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The Creepy Far-Right Plot to Bring John McAfee Back from the Dead

Bombastic software pioneer and sometimes-yacht-based fugitive John McAfee has been dead for more than a month. His widow, his lawyer, and the government of Spain, where McAfee died in a jail cell, all confirm that he has passed away.

Just don’t tell that to the more than 130,000 people who have followed a series of newly created Telegram accounts purporting to belong to a still-alive McAfee.

In life, McAfee was an anti-virus software entrepreneur who would later become involved in failed presidential bids on the Libertarian Party line, cryptocurrency evangelism, conspiracy theories, high-seas living, New Age healing, murder and sexual-assault allegations (he was not charged) and, according to prosecutors, millions of dollars in tax evasion. He died in a Spanish jail cell on June 23, of apparent suicide, while awaiting extradition to the U.S. on tax charges.

McAfee’s larger-than-life persona and some of his fringe stances made him a folk hero of conspiracy movements like QAnon, which McAfee even referenced during his life. Shortly after McAfee’s death, in fact, his Instagram account—which had been run by other people while he was in jail—posted a large “Q” image, sparking a frenzy of conspiratorial chatter.

The Instagram account was later removed. But beginning in mid-July, a trio of accounts on the Telegram platform have emerged, all purporting to be very-much-dead McAfee. Since then, those accounts have racked up followers by pushing QAnon-like ramblings and providing a countdown clock for revelations that—shockingly—never materialized. Now the fake McAfee accounts are sowing discord in the QAnon world, elbowing in on the audience of longer-running QAnon influencers.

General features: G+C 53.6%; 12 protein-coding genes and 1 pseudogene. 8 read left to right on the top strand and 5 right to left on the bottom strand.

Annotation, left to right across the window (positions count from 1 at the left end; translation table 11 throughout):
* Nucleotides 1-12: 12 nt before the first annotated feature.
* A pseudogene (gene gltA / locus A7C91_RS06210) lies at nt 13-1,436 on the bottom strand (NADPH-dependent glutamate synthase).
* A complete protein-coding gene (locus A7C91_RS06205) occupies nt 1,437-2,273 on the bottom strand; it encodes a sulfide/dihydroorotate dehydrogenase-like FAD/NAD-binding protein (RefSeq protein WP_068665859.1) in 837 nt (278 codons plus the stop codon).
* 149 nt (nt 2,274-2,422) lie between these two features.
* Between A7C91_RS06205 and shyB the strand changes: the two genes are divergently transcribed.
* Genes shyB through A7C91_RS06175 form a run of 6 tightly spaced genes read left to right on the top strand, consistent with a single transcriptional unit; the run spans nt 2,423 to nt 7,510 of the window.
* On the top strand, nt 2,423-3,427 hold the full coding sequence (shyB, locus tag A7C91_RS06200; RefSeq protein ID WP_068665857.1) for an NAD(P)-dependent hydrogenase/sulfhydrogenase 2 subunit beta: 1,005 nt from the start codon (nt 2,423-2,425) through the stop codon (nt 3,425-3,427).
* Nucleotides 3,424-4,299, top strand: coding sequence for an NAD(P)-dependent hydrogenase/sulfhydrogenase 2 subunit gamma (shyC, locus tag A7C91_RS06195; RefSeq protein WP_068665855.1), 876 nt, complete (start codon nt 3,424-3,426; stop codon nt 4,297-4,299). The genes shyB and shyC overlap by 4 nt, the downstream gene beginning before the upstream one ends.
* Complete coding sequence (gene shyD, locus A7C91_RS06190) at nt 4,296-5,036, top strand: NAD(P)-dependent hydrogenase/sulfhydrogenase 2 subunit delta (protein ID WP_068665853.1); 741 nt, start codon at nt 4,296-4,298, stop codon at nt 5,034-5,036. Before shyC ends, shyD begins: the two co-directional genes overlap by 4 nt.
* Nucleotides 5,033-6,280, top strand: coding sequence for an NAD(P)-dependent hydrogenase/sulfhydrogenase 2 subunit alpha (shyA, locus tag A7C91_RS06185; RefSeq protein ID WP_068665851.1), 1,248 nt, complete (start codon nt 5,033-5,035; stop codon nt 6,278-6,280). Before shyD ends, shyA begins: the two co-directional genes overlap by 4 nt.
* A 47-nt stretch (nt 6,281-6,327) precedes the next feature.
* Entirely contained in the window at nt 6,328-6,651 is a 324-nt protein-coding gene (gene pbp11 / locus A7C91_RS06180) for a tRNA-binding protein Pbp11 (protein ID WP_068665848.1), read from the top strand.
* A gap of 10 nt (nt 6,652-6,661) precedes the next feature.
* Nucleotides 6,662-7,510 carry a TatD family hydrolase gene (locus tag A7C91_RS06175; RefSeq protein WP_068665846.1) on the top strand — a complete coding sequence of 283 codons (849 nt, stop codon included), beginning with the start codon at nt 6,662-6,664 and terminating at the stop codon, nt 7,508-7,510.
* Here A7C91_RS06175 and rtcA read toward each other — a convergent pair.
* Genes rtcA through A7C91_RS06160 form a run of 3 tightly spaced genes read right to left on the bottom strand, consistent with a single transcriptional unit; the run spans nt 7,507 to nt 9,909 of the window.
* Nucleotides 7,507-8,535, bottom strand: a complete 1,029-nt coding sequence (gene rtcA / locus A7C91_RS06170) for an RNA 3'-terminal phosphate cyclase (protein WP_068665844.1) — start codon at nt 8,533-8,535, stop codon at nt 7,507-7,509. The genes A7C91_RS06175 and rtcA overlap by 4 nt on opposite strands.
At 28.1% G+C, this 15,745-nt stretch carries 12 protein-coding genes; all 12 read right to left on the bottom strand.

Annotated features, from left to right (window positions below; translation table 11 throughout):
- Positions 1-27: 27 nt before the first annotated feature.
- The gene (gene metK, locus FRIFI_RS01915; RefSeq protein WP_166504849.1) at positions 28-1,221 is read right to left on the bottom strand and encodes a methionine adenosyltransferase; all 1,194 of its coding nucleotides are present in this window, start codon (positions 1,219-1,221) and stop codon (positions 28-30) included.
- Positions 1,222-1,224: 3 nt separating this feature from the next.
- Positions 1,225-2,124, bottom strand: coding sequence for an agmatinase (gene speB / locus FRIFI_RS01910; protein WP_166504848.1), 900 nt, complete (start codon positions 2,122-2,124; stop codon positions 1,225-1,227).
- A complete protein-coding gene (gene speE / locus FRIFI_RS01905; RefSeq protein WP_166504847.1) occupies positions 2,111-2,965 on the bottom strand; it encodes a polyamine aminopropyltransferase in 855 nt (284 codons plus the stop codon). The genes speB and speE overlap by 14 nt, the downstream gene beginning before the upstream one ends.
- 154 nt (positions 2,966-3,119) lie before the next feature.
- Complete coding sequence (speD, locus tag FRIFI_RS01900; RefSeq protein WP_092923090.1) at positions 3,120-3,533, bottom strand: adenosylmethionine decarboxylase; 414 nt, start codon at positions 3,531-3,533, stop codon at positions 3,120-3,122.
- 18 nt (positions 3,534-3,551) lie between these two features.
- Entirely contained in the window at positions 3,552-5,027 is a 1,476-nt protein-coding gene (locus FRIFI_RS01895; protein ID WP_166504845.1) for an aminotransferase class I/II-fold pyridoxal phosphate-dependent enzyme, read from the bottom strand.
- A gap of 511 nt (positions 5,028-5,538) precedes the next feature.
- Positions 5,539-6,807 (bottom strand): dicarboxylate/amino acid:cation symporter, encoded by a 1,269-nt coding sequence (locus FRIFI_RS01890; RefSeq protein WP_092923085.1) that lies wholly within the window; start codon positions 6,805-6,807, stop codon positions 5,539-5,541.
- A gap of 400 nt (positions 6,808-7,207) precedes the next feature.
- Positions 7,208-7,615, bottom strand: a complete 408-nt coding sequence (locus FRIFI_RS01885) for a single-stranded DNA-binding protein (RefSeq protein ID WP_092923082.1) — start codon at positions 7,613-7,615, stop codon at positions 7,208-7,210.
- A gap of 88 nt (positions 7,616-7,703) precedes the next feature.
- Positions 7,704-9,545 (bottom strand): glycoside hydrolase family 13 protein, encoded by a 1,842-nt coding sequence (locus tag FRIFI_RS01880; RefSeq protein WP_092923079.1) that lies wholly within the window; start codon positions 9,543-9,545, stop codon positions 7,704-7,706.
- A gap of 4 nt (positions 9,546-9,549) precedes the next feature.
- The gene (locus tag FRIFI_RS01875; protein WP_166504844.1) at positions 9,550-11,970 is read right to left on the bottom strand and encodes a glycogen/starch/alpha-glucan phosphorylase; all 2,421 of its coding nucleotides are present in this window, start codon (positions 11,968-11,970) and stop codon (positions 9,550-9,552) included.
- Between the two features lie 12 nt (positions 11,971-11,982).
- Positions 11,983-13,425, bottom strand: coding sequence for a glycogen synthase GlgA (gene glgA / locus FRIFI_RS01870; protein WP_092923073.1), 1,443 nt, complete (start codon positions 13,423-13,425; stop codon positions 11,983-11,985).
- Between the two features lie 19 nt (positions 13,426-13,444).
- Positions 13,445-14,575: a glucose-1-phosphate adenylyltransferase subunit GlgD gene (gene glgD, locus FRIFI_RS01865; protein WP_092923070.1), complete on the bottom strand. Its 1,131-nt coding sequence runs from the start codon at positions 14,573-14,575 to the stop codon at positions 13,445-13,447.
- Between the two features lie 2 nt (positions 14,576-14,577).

McAfee’s former lawyer, Andrew Gordon, confirmed that the accounts were not legitimate.

“I have been in close contact with John’s widow, Janice McAfee, who identified the body some weeks ago,” Gordon told The Daily Beast. “There is no reason to suspect John might still be alive, and certainly not that he would be running any Telegram channels which he did not open prior to his death.”

Janice McAfee, widow of John McAfee, flanked by her lawyer Javier Villalba, leaves the prison where her husband was found dead.

Albert Gea/Reuters

But the accounts, which launched between July 18 and July 22, have gone to lengths to pose as McAfee, even preemptively attacking Gordon.

On July 20, the largest account (currently more than 125,000 subscribers) authored an introductory post claiming that, “I Would Describe Myself As Quite Sane and Lucid, Which is Why I’m Still Alive. John McAfee.”

It then posted several of McAfee’s personal documents, and a short screed against Gordon, whom it accused of profiting from McAfee. The other, smaller fake McAfee accounts (including one that launched two days before the largest channel) copy-pasted the same message.

In fact, those supposedly identifying documents, including a scan of McAfee’s gun license from 2012, were easy to obtain online. A multi-media documentary group, for instance, is trying to sell versions of the documents as non-fungible tokens (NFTs), a form of digital art. The McAfee Telegram channels appeared to copy McAfee documents straight from the documentary group’s online listings, even going so far as to urge people to join the documentary group’s chat room.

Administrators of the Telegram channels are not listed on the platform, and so could not be reached for comment for this story. But when reached for comment, an administrator for the documentary group’s chat room told The Daily Beast that his organization had nothing to do with the McAfee imposters, and that they had been flummoxed by claims that the subject of their project was still alive.

“We are not associated with that Telegram, and have no idea who is or who is pushing such conspiracy theories,” the administrator said. “To the best of our knowledge John David McAfee is indeed dead and not alive. The same goes for Elvis and Tupak. [sic] We are documentarians, perhaps the guys at ghost hunters can help out.”